How NOT to DIE from Ebola! The key to Ebola treatment…

Wanna know how not to DIE from Ebola?  First off, try not to exchange bodily fluids with a floridly infected person (as we talked about in an earlier post).  However, if you do end up catching Ebola you probably got it by taking care of a sick family member or you are a healthcare worker taking care of the infected.  If you are youngish (under 45) and get medical care early, you have a good chance of  survival.

The highly respected medical journal, The New England Journal of Medicine, recently published two very interesting articles on Ebola treatment in Africa.  One article looked into what characteristics infected people had in common, while the second looked at the differences between people who survived and those who died.

  1. Clinical Presentation of Patients with Ebola Virus Disease in Conakry, Guinea, E. I. Bah, et al, NEMJ, 5 Nov 2014
  2. Clinical Illness and Outcomes in Patients with Ebola in Sierra Leone, J.S. Schieffelin, et al, NEMJ, 29 Oct 2014*

In the first article, 37 Ebola patients admitted to the Donka Hospital in Conakry, Guinea during one month early in 2014, were followed during their hospital stay until they died or got better.  The Ebola unit in this hospital is operated by the Guinea Ministry of Health, the World Health Organization, and Doctor’s Without Borders.   Data from these patients were examined for important factors that might relate to surviving Ebola.  This is important epidemiologic work that helps us learn how the disease progresses so that we can better prevent and treat it.  (As you may know, epidemiology is the study of the spread of disease in populations.  More info –>  here.)  I have distilled some of the key findings from this study in the bullet points and table below.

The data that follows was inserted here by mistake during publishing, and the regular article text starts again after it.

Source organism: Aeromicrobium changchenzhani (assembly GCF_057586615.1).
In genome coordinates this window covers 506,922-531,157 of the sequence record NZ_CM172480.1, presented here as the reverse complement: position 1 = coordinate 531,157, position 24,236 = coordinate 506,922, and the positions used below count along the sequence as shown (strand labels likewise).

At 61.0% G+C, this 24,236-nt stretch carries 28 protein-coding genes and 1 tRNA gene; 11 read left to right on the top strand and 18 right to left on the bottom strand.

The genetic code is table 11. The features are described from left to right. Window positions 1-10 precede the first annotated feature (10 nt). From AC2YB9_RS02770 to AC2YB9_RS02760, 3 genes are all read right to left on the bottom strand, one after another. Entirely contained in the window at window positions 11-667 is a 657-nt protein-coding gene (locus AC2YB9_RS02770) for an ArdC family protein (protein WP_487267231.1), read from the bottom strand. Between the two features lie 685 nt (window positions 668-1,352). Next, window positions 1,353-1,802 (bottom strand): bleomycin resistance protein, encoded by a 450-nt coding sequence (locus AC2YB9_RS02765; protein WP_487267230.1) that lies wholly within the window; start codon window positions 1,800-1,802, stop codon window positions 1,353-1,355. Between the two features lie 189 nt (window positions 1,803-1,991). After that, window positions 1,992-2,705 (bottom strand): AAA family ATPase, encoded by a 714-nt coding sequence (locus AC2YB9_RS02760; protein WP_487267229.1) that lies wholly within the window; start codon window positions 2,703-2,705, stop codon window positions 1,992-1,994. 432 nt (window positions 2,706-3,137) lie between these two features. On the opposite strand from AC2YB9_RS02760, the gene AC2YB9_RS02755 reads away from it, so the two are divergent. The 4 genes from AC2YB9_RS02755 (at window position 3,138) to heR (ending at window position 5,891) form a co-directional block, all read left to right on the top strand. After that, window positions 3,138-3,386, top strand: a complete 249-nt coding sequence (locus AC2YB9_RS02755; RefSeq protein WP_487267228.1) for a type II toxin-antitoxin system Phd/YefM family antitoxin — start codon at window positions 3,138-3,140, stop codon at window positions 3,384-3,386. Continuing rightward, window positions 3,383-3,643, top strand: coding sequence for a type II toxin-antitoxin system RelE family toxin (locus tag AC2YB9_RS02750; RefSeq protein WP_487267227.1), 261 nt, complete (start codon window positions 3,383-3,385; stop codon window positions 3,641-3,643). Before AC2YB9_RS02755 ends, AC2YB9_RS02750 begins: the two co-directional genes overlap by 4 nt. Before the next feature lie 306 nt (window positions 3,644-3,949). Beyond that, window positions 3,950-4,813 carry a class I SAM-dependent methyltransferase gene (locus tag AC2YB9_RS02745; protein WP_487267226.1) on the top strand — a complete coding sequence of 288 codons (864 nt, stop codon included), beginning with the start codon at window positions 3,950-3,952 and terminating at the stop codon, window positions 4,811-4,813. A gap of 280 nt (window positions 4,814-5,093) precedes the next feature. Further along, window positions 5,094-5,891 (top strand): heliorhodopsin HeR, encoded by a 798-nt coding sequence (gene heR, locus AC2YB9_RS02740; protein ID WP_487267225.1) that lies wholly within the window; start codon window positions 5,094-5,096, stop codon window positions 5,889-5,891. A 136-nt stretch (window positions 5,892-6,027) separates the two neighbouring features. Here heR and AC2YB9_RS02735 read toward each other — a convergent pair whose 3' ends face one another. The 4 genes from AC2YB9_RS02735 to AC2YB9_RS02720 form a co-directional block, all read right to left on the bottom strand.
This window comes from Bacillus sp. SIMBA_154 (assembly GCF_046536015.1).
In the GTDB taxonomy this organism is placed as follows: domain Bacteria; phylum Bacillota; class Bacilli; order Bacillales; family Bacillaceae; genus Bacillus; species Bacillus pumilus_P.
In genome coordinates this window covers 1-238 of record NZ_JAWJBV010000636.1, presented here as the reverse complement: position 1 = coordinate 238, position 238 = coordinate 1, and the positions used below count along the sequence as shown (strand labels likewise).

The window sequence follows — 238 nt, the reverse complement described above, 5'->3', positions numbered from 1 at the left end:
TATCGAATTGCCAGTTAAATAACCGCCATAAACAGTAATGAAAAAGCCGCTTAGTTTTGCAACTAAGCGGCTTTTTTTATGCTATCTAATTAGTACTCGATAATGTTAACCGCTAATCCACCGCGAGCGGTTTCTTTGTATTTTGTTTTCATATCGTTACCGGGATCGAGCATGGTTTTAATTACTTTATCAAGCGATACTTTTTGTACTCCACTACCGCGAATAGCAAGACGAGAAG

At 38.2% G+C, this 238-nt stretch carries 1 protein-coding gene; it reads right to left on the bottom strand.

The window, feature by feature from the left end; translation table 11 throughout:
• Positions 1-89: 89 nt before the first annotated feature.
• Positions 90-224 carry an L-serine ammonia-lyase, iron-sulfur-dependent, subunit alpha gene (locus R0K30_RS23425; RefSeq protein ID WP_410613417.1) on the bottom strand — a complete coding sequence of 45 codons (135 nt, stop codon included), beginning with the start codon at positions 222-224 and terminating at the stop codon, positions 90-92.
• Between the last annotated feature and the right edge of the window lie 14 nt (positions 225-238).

In an article chock full of interesting information, the things that stand out for me are:

  • most people who caught Ebola were either family of infected, or health care workers
  • older people and those with higher viral loads are more likely to die
  • patients were given fluids by mouth, and only about 1 liter of intravenous fluid
  • the heat stress from wearing protective gear may cause nurses and doctors to do fewer checks on patients

The fact that all the infected people either had sick family members, or were healthcare workers, stresses that up close and personal contact is needed to transmit the disease, as we discussed in our earlier post.  Older persons are less able to cope with the ravages of the disease, including the massive fluid loss from vomiting and diarrhea, and the things like kidney failure that go with it.  Higher viral loads may indicate a larger initial exposure (lots of virus particles), or taking a long time to get to the hospital due to distance, too many sick people, not enough beds, distrust of the medical system, or for whatever reason.  Fluids by mouth are great if you’re well enough to swallow, but getting only one liter of IV fluid for a disease like Ebola would be unheard of in the U.S.  I think this points to very limited resources in that hospital (and in much of Africa for that matter).  And last, wearing protective gear is hot and sweaty business.  I know from personal experience, it can be incredibly uncomfortable.  I can’t even imagine wearing that stuff in a tropical climate, inside a poorly air-conditioned hospital.  This is another reason patients treated in developed countries like the U.S. do better — air conditioning(!).

Mechanism of Contact

number / total, (%)

Health Care

12 / 34 (35%)


23 / 37 (62%)


6 / 37 (16%)



31 / 37 (84%)


24 / 37 (65%)


23 / 37 (62%)


12 / 21 (57%)


21 / 37 (57%)


Fluids by mouth

36 / 37 (97%)

Intravenous (IV) fluids

28 / 37 (76%)

Median volume of IV Fluid

1 liter